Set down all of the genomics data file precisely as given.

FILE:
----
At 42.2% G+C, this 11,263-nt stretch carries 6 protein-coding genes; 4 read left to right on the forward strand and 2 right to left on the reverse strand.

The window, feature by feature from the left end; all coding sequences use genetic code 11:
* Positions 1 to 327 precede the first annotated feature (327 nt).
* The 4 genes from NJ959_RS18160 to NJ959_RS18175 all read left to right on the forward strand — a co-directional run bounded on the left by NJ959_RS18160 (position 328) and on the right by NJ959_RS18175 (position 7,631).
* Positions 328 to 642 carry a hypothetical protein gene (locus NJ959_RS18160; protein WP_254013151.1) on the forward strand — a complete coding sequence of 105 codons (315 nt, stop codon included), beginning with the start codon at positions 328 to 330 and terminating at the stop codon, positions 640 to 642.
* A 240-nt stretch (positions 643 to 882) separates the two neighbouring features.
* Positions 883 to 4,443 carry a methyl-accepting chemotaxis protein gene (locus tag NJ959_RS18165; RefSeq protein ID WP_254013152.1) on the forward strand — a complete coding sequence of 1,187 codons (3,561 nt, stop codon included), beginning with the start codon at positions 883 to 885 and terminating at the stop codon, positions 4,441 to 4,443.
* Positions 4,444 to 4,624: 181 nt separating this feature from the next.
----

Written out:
At 42.2% G+C, this 11,263-nt stretch carries 6 protein-coding genes; 4 read left to right on the forward strand and 2 right to left on the reverse strand.

The window, feature by feature from the left end; all coding sequences use genetic code 11:
* Positions 1 to 327 precede the first annotated feature (327 nt).
* The 4 genes from NJ959_RS18160 to NJ959_RS18175 all read left to right on the forward strand — a co-directional run bounded on the left by NJ959_RS18160 (position 328) and on the right by NJ959_RS18175 (position 7,631).
* Positions 328 to 642 carry a hypothetical protein gene (locus NJ959_RS18160; protein WP_254013151.1) on the forward strand — a complete coding sequence of 105 codons (315 nt, stop codon included), beginning with the start codon at positions 328 to 330 and terminating at the stop codon, positions 640 to 642.
* A 240-nt stretch (positions 643 to 882) separates the two neighbouring features.
* Positions 883 to 4,443 carry a methyl-accepting chemotaxis protein gene (locus tag NJ959_RS18165; RefSeq protein ID WP_254013152.1) on the forward strand — a complete coding sequence of 1,187 codons (3,561 nt, stop codon included), beginning with the start codon at positions 883 to 885 and terminating at the stop codon, positions 4,441 to 4,443.
* Positions 4,444 to 4,624: 181 nt separating this feature from the next.